11 Recycled & Natural materials for Free Trellis & Arbor ideas

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The fun in gardening is to utilize what is around you, and how you can create beautiful works of art that are functional. This is especially worthwhile when you're choosing materials that can be recycled or "upcycled" when creating structure. Much of the recycled materials are metal or plastic that can be found around your yard, house, inside, flea markets, etc. Of course is better to use Natural materials such as wood fiber in making trellises and arbors, but this post is directed to those that want to recycle materials as well as use natural materials in the garden. The pictures below are a mix of other gardener's and my own ate a style of material for creating fencing, trellises, and arbors that are functional in the garden, but also create a sense of artistry and decoration.

naturalfencing.com

1. Wattle fencing: For a tutorial on making Wattle fencing, watch this video: here.

Besides wattle fencing, other natural materials or recycled materials to use for constructing trellises and arbors include:
2. Crutches. Actually there is a pair of crutches at my house, and I have always wondered what to do with them. And I have considered using them in the garden. In the picture here, I just so happened to come across a picture of a gardener's usage of crutches in the garden.

decorhacks.com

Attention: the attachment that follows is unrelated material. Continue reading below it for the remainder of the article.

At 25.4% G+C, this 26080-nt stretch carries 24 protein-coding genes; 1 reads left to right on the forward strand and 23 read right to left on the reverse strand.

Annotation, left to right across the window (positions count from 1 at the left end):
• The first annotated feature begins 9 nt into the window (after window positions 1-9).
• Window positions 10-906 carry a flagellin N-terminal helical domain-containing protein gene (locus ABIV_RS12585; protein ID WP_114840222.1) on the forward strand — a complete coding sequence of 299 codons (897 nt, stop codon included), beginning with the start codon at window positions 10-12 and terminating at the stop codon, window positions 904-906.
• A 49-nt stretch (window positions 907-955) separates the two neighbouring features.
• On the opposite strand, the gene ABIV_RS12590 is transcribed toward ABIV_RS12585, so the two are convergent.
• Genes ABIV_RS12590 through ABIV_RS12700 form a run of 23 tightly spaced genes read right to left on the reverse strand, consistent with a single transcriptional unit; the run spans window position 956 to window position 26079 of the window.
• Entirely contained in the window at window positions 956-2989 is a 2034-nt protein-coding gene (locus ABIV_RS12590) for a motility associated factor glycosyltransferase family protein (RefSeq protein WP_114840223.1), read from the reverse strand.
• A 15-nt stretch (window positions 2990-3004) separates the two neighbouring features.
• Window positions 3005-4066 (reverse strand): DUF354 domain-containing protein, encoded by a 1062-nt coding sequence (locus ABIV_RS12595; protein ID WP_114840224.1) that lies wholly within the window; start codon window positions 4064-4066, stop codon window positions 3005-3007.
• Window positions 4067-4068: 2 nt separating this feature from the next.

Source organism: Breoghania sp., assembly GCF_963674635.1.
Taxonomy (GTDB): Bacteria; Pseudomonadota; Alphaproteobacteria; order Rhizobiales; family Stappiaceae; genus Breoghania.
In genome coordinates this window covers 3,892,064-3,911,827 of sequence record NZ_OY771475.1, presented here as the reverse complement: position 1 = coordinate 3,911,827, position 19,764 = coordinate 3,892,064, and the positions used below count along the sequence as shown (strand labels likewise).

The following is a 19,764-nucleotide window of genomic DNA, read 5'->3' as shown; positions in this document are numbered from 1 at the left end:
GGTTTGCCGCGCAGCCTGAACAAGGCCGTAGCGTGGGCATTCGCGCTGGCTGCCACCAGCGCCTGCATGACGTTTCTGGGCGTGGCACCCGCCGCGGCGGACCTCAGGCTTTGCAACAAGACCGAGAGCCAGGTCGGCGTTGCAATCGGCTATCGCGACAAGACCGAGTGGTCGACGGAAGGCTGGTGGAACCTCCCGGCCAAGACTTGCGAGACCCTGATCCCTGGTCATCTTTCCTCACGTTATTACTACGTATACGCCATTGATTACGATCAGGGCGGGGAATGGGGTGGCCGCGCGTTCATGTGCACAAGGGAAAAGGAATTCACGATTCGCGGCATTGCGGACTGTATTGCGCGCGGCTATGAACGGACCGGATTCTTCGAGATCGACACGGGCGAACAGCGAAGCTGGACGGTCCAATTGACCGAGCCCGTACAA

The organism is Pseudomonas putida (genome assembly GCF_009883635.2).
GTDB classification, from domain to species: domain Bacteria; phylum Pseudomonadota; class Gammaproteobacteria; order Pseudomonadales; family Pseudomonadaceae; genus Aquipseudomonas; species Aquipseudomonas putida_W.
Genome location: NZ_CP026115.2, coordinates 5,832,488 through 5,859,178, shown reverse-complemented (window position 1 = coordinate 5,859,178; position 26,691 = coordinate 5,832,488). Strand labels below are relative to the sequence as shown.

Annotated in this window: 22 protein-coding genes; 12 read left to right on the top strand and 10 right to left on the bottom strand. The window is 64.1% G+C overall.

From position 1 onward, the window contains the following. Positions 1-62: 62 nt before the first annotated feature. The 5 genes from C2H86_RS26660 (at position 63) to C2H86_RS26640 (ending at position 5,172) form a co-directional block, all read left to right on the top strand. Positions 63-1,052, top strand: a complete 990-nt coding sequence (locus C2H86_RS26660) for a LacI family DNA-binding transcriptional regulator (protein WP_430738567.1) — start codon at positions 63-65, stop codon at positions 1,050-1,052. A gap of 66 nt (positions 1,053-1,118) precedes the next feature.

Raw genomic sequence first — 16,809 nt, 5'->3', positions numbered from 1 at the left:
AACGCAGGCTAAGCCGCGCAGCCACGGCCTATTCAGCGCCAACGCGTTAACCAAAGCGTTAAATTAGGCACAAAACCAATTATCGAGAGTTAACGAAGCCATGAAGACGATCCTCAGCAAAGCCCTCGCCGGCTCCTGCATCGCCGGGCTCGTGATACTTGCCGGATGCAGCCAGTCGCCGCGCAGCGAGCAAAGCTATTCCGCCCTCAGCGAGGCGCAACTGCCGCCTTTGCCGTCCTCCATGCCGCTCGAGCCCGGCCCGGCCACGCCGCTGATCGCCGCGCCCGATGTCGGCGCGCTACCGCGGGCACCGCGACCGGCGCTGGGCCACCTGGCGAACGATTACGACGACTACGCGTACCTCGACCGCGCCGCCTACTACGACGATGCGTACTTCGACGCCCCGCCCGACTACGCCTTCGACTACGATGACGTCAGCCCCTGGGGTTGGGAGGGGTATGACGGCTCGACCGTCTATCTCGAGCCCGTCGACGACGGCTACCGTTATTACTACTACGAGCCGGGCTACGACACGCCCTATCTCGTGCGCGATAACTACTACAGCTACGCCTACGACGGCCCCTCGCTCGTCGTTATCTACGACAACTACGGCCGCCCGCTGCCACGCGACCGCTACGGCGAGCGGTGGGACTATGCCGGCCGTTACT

3. Bicycle wheels. I find it very easy to accumulate bicycles wheels when families buy several bicycles at one time for everyone to ride. With plenty of wheels, you can create a vertical structure in the garden. There are many examples of gardeners using bicycle wheels in the garden, and below is a picture of the best example I could find.


diyrecycled.com

4. Recycled metal bars, poles, or gates like in the picture below. And, much fencing found around my neck of the woods, is a lot of old metal wire like bed springs. So this is another useful material for a trellis structure to grow vining crops.


recyclinggardenmom.blogspot.com
5. Screen door. Whether it's a screen door, or a bed spring, metal head board, or metal bed frame, these materials can be used in the garden for a vertical trellis. I have also used, as you can see in my garden posts from last season, that I used the wood framing of my old baby crib to grow peas, pumpkins, and other squash.


refurbished-ideas.com

hgdiy.com


pic2fly.com

dishfunctionaldesigns.blogspot.com


fleamarketgardening.org

6. Tobacco sticks & wood posts can be found in old barns, and sometimes you will come across a farmer friend that is willing to let you borrow or have their old tobacco sticks. For years I have used tobacco sticks or wood posts to create trellis structures. Below are pictures of the past ways I have used tobacco sticks and wood posts in my gardens.











7. Wooden ladders are perfect for creating a natural trellis and arbor. I recommend looking further into ladder trellis gardening, because there are some beautiful little creations out there. Oh lord, I'm starting to sound like Bob Ross (I watched a lot of Bob Ross this winter and created Bob Ross inspired paintings you can see here: Holiday gift paintings.)